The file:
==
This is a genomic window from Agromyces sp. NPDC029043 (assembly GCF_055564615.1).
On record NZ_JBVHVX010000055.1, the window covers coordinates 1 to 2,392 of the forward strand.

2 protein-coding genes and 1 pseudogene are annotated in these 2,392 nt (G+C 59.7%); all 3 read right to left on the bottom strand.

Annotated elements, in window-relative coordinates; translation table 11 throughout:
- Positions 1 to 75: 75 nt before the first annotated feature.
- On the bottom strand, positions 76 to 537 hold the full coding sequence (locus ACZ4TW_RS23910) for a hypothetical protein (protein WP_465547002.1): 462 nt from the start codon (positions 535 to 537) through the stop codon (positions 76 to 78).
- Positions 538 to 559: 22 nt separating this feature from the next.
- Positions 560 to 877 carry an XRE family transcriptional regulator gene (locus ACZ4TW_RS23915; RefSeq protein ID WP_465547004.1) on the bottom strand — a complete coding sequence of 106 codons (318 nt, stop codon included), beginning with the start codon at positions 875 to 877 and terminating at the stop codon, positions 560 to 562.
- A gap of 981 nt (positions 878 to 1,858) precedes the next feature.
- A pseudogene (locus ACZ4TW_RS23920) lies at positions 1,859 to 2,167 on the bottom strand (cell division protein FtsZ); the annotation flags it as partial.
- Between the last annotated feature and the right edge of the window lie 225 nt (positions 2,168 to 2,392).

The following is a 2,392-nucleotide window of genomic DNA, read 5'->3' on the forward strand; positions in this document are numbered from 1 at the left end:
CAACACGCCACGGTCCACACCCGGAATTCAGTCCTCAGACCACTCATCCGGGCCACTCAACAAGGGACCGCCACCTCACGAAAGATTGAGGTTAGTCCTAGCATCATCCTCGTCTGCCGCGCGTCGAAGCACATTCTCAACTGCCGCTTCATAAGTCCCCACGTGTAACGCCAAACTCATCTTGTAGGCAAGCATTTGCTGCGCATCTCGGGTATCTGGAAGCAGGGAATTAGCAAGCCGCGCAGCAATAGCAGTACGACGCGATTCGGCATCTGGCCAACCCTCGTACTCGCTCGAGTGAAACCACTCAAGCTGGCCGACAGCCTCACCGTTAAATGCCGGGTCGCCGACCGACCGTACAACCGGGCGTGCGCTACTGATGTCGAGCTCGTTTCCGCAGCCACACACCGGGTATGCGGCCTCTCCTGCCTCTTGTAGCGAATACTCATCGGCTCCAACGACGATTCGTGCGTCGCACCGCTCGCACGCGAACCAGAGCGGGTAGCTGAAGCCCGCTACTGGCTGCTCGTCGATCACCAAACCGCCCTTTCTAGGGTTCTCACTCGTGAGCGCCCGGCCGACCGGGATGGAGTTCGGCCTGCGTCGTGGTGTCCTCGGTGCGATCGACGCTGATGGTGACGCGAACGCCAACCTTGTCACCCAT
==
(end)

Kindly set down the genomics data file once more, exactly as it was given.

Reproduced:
This is a genomic window from Agromyces sp. NPDC029043 (assembly GCF_055564615.1).
On record NZ_JBVHVX010000055.1, the window covers coordinates 1 to 2,392 of the forward strand.

2 protein-coding genes and 1 pseudogene are annotated in these 2,392 nt (G+C 59.7%); all 3 read right to left on the bottom strand.

Annotated elements, in window-relative coordinates; translation table 11 throughout:
- Positions 1 to 75: 75 nt before the first annotated feature.
- On the bottom strand, positions 76 to 537 hold the full coding sequence (locus ACZ4TW_RS23910) for a hypothetical protein (protein WP_465547002.1): 462 nt from the start codon (positions 535 to 537) through the stop codon (positions 76 to 78).
- Positions 538 to 559: 22 nt separating this feature from the next.
- Positions 560 to 877 carry an XRE family transcriptional regulator gene (locus ACZ4TW_RS23915; RefSeq protein ID WP_465547004.1) on the bottom strand — a complete coding sequence of 106 codons (318 nt, stop codon included), beginning with the start codon at positions 875 to 877 and terminating at the stop codon, positions 560 to 562.
- A gap of 981 nt (positions 878 to 1,858) precedes the next feature.
- A pseudogene (locus ACZ4TW_RS23920) lies at positions 1,859 to 2,167 on the bottom strand (cell division protein FtsZ); the annotation flags it as partial.
- Between the last annotated feature and the right edge of the window lie 225 nt (positions 2,168 to 2,392).

The following is a 2,392-nucleotide window of genomic DNA, read 5'->3' on the forward strand; positions in this document are numbered from 1 at the left end:
CAACACGCCACGGTCCACACCCGGAATTCAGTCCTCAGACCACTCATCCGGGCCACTCAACAAGGGACCGCCACCTCACGAAAGATTGAGGTTAGTCCTAGCATCATCCTCGTCTGCCGCGCGTCGAAGCACATTCTCAACTGCCGCTTCATAAGTCCCCACGTGTAACGCCAAACTCATCTTGTAGGCAAGCATTTGCTGCGCATCTCGGGTATCTGGAAGCAGGGAATTAGCAAGCCGCGCAGCAATAGCAGTACGACGCGATTCGGCATCTGGCCAACCCTCGTACTCGCTCGAGTGAAACCACTCAAGCTGGCCGACAGCCTCACCGTTAAATGCCGGGTCGCCGACCGACCGTACAACCGGGCGTGCGCTACTGATGTCGAGCTCGTTTCCGCAGCCACACACCGGGTATGCGGCCTCTCCTGCCTCTTGTAGCGAATACTCATCGGCTCCAACGACGATTCGTGCGTCGCACCGCTCGCACGCGAACCAGAGCGGGTAGCTGAAGCCCGCTACTGGCTGCTCGTCGATCACCAAACCGCCCTTTCTAGGGTTCTCACTCGTGAGCGCCCGGCCGACCGGGATGGAGTTCGGCCTGCGTCGTGGTGTCCTCGGTGCGATCGACGCTGATGGTGACGCGAACGCCAACCTTGTCACCCAT